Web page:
View clinical trials related to Post-operative Quality of Recovery.Filter by:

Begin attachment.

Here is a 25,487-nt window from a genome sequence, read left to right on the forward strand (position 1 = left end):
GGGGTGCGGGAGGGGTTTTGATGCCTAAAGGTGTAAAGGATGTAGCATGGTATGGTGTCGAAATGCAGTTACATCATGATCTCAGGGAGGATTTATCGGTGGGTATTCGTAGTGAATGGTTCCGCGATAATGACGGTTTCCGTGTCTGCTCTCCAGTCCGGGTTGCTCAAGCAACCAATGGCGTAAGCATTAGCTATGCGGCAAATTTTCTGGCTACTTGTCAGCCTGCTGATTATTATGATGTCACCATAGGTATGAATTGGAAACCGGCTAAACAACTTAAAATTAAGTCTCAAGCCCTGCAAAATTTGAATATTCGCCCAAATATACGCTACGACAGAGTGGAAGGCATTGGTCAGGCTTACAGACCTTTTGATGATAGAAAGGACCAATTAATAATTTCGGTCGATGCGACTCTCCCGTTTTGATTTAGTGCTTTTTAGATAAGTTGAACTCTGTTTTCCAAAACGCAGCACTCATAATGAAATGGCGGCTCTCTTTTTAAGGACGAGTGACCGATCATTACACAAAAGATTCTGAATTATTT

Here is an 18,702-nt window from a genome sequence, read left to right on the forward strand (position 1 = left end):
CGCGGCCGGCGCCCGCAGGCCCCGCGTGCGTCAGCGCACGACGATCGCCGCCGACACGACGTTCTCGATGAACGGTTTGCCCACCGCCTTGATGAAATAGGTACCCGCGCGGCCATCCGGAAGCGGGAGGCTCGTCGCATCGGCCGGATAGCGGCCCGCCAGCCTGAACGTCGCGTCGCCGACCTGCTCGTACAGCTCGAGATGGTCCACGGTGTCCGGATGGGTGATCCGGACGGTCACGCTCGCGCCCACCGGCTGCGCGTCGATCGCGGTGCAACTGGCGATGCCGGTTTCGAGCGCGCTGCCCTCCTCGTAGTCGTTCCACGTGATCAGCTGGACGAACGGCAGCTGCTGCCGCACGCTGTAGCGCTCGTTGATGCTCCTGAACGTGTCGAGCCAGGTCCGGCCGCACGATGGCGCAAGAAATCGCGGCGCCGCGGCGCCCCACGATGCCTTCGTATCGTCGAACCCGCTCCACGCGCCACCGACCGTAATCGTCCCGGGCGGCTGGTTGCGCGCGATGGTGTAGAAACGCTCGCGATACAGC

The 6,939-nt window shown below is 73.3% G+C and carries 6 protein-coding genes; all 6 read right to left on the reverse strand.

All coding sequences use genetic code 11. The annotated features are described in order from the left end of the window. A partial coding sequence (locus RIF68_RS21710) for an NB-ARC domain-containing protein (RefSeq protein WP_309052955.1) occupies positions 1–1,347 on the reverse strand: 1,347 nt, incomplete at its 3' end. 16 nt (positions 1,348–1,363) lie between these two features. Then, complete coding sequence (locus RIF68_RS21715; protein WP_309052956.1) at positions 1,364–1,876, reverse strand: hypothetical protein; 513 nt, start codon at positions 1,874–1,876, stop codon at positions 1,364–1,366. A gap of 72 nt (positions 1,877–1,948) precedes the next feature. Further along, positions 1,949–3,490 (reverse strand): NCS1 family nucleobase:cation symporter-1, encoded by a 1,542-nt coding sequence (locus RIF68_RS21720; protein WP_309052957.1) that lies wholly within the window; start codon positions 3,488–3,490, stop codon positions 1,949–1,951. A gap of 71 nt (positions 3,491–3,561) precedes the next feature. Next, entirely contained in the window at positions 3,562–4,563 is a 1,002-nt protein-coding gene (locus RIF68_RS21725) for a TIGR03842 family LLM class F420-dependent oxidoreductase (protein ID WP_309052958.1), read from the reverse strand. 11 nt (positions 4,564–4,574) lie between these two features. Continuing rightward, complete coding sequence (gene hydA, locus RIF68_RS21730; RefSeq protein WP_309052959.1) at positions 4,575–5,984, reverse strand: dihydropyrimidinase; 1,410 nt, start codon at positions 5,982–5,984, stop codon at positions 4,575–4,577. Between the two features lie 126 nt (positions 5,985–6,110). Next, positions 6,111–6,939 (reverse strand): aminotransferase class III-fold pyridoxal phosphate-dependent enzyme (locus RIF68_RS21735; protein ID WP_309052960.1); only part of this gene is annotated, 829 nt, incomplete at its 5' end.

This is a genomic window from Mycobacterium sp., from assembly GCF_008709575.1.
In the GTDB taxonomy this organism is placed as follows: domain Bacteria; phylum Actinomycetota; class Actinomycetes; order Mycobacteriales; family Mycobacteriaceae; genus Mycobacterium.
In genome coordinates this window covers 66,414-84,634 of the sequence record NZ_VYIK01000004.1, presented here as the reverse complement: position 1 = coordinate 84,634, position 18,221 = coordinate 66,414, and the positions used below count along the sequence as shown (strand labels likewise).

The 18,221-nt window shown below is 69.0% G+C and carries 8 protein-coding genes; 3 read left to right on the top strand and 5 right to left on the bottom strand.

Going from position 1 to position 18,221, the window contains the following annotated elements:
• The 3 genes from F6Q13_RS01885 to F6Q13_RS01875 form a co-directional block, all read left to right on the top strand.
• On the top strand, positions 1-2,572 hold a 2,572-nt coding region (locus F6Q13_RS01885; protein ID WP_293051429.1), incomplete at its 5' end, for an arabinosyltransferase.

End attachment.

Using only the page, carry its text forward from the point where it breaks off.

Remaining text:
Increasing numbers of elderly patients are undergoing cardiac surgery. Elderly patients may have prolonged recovery following cardiac surgery when compared to other groups of patients, and are at higher risk of postoperative delirium, postoperative neurocognitive decline and reduced quality of life following hospital discharge. The goals of sedation and analgesia for patients following cardiac surgery are multifold and include postoperative pain relief, the facilitation of ventilation, resolution of hypothermia and normalization of electrolyte balances. The choice of sedative agent however can impact postoperative outcomes. Dexmedetomidine has been associated with improved quality of recovery in patients undergoing major spine surgery and with a reduced incidence of delirium, both of which can impact a patient's quality of life following surgery. The investigators hypothesized that the use of dexmedetomidine as a sedative agent immediately following cardiac surgery in elderly patients would result in improved quality of recovery and a reduced incidence of delirium in the postoperative period, when compared to propofol. The investigators were also interested as to whether there was an associated improvement in neurocognitive outcomes in this population. Questions: - Does the use of dexmedetomidine as a sedative agent in ICU in elderly patients following cardiac surgery result in improved Quality of Recovery scores when compared with propofol? - Does the use of dexmedetomidine as a sedative agent in ICU in elderly patients following CABG+/- AVR result in a reduced incidence of postoperative delirium as compared to propofol? - Do these patients subsequently have a reduction in cognitive decline?